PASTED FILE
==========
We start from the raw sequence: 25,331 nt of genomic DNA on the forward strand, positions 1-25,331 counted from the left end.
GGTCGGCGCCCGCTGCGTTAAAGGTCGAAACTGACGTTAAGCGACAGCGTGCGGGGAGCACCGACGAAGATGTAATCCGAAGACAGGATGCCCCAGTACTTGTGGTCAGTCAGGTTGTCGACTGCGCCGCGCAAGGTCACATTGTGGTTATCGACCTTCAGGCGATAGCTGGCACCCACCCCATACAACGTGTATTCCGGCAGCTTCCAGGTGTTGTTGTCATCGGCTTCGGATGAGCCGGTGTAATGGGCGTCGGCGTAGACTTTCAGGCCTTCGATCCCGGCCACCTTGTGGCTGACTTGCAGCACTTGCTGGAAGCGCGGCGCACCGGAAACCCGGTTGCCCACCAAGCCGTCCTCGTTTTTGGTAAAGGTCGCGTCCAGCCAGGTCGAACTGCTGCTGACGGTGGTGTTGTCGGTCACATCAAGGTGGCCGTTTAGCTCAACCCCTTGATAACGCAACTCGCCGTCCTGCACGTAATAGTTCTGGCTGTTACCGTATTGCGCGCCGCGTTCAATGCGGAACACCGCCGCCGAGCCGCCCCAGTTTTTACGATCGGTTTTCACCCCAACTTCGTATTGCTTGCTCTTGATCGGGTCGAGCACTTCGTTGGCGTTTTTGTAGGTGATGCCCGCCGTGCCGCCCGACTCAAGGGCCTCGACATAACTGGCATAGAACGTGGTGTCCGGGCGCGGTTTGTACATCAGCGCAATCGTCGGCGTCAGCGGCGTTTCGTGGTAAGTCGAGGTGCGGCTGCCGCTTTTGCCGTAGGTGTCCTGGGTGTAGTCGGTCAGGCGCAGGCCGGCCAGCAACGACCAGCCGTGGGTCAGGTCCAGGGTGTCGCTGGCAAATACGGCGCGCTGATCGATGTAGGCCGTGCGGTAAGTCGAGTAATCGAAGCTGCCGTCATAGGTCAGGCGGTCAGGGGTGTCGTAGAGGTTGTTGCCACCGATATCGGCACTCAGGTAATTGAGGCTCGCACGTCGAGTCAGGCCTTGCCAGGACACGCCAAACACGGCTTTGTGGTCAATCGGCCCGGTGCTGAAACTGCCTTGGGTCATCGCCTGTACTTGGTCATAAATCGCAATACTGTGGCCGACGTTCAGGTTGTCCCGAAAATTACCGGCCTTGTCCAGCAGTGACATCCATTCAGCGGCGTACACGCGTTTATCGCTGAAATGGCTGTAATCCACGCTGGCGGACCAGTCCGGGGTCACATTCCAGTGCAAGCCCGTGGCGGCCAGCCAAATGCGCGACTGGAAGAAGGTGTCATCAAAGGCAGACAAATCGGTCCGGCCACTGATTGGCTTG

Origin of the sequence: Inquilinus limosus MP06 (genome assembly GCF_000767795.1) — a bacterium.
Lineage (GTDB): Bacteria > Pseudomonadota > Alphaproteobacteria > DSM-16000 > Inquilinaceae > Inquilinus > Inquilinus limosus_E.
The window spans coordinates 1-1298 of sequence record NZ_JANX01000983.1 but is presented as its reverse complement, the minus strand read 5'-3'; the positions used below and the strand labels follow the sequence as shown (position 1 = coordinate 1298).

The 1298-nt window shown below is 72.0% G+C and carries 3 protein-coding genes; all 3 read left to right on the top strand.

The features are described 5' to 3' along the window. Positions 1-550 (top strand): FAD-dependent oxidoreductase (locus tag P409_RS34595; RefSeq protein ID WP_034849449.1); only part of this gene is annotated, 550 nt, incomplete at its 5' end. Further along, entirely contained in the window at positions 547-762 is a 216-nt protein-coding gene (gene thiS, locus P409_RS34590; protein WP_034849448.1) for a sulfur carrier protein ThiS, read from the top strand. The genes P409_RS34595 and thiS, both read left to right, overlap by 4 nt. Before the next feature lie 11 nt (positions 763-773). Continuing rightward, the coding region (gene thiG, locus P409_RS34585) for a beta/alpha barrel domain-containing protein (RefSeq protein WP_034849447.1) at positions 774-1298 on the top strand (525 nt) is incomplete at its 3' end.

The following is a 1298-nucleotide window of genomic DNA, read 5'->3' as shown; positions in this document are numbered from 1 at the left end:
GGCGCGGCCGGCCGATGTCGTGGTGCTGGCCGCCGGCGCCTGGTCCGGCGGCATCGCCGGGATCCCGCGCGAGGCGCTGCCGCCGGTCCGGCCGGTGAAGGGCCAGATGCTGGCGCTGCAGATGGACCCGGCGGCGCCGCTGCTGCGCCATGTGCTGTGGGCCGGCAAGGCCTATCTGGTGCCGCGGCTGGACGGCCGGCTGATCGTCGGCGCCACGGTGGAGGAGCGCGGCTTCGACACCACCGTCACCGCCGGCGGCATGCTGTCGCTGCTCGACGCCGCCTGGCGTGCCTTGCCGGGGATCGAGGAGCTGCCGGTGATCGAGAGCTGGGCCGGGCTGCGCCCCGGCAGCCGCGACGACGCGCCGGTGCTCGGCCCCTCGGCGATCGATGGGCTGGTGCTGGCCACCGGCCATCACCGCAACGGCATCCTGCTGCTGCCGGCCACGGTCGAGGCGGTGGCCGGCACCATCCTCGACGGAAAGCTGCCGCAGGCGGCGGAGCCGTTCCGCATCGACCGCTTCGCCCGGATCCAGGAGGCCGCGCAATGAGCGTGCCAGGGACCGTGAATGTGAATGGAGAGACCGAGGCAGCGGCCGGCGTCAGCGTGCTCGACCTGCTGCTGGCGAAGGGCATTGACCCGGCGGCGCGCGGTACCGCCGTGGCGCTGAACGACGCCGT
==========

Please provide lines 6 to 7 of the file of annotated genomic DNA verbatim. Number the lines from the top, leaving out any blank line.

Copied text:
The 1298-nt window shown below is 72.0% G+C and carries 3 protein-coding genes; all 3 read left to right on the top strand.

The features are described 5' to 3' along the window. Positions 1-550 (top strand): FAD-dependent oxidoreductase (locus tag P409_RS34595; RefSeq protein ID WP_034849449.1); only part of this gene is annotated, 550 nt, incomplete at its 5' end. Further along, entirely contained in the window at positions 547-762 is a 216-nt protein-coding gene (gene thiS, locus P409_RS34590; protein WP_034849448.1) for a sulfur carrier protein ThiS, read from the top strand. The genes P409_RS34595 and thiS, both read left to right, overlap by 4 nt. Before the next feature lie 11 nt (positions 763-773). Continuing rightward, the coding region (gene thiG, locus P409_RS34585) for a beta/alpha barrel domain-containing protein (RefSeq protein WP_034849447.1) at positions 774-1298 on the top strand (525 nt) is incomplete at its 3' end.